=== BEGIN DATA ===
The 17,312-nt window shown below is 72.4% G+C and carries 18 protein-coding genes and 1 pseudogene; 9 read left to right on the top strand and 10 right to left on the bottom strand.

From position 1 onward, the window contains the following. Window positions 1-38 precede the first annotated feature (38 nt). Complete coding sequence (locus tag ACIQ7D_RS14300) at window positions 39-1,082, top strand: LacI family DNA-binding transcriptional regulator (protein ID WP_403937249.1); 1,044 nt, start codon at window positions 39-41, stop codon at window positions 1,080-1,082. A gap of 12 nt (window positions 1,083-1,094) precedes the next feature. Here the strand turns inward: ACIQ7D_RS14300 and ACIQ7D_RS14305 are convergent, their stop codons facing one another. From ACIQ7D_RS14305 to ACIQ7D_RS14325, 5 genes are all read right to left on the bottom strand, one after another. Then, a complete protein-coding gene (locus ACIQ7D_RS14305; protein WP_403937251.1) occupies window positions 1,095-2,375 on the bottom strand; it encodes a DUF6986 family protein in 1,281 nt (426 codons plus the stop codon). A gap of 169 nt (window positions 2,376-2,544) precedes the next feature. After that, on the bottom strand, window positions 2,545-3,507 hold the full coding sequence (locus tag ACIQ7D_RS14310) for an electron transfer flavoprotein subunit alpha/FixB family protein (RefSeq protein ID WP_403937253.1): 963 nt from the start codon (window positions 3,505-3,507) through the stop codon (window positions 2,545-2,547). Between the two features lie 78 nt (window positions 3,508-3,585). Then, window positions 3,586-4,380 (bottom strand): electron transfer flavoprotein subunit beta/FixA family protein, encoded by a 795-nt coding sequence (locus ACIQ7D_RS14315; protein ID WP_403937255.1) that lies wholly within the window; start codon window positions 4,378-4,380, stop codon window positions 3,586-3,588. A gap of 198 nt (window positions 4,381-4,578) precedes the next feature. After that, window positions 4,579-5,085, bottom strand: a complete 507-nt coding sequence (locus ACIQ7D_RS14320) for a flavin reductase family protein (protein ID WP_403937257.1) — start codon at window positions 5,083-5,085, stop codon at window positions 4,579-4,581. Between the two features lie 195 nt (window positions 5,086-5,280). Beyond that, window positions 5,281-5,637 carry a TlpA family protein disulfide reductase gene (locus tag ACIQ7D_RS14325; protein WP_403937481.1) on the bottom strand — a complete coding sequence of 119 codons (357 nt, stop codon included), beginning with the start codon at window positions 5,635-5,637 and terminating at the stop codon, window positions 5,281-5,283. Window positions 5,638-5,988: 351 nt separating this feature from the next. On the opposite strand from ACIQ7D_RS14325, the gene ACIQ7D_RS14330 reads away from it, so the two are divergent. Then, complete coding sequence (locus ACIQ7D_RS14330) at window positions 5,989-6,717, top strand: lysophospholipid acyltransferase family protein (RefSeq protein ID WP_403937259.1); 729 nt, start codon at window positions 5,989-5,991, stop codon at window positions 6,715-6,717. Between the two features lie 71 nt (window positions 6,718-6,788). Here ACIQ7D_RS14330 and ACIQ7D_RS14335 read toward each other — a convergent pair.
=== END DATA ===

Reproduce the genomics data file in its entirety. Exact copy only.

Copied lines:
The 17,312-nt window shown below is 72.4% G+C and carries 18 protein-coding genes and 1 pseudogene; 9 read left to right on the top strand and 10 right to left on the bottom strand.

From position 1 onward, the window contains the following. Window positions 1-38 precede the first annotated feature (38 nt). Complete coding sequence (locus tag ACIQ7D_RS14300) at window positions 39-1,082, top strand: LacI family DNA-binding transcriptional regulator (protein ID WP_403937249.1); 1,044 nt, start codon at window positions 39-41, stop codon at window positions 1,080-1,082. A gap of 12 nt (window positions 1,083-1,094) precedes the next feature. Here the strand turns inward: ACIQ7D_RS14300 and ACIQ7D_RS14305 are convergent, their stop codons facing one another. From ACIQ7D_RS14305 to ACIQ7D_RS14325, 5 genes are all read right to left on the bottom strand, one after another. Then, a complete protein-coding gene (locus ACIQ7D_RS14305; protein WP_403937251.1) occupies window positions 1,095-2,375 on the bottom strand; it encodes a DUF6986 family protein in 1,281 nt (426 codons plus the stop codon). A gap of 169 nt (window positions 2,376-2,544) precedes the next feature. After that, on the bottom strand, window positions 2,545-3,507 hold the full coding sequence (locus tag ACIQ7D_RS14310) for an electron transfer flavoprotein subunit alpha/FixB family protein (RefSeq protein ID WP_403937253.1): 963 nt from the start codon (window positions 3,505-3,507) through the stop codon (window positions 2,545-2,547). Between the two features lie 78 nt (window positions 3,508-3,585). Then, window positions 3,586-4,380 (bottom strand): electron transfer flavoprotein subunit beta/FixA family protein, encoded by a 795-nt coding sequence (locus ACIQ7D_RS14315; protein ID WP_403937255.1) that lies wholly within the window; start codon window positions 4,378-4,380, stop codon window positions 3,586-3,588. A gap of 198 nt (window positions 4,381-4,578) precedes the next feature. After that, window positions 4,579-5,085, bottom strand: a complete 507-nt coding sequence (locus ACIQ7D_RS14320) for a flavin reductase family protein (protein ID WP_403937257.1) — start codon at window positions 5,083-5,085, stop codon at window positions 4,579-4,581. Between the two features lie 195 nt (window positions 5,086-5,280). Beyond that, window positions 5,281-5,637 carry a TlpA family protein disulfide reductase gene (locus tag ACIQ7D_RS14325; protein WP_403937481.1) on the bottom strand — a complete coding sequence of 119 codons (357 nt, stop codon included), beginning with the start codon at window positions 5,635-5,637 and terminating at the stop codon, window positions 5,281-5,283. Window positions 5,638-5,988: 351 nt separating this feature from the next. On the opposite strand from ACIQ7D_RS14325, the gene ACIQ7D_RS14330 reads away from it, so the two are divergent. Then, complete coding sequence (locus ACIQ7D_RS14330) at window positions 5,989-6,717, top strand: lysophospholipid acyltransferase family protein (RefSeq protein ID WP_403937259.1); 729 nt, start codon at window positions 5,989-5,991, stop codon at window positions 6,715-6,717. Between the two features lie 71 nt (window positions 6,718-6,788). Here ACIQ7D_RS14330 and ACIQ7D_RS14335 read toward each other — a convergent pair.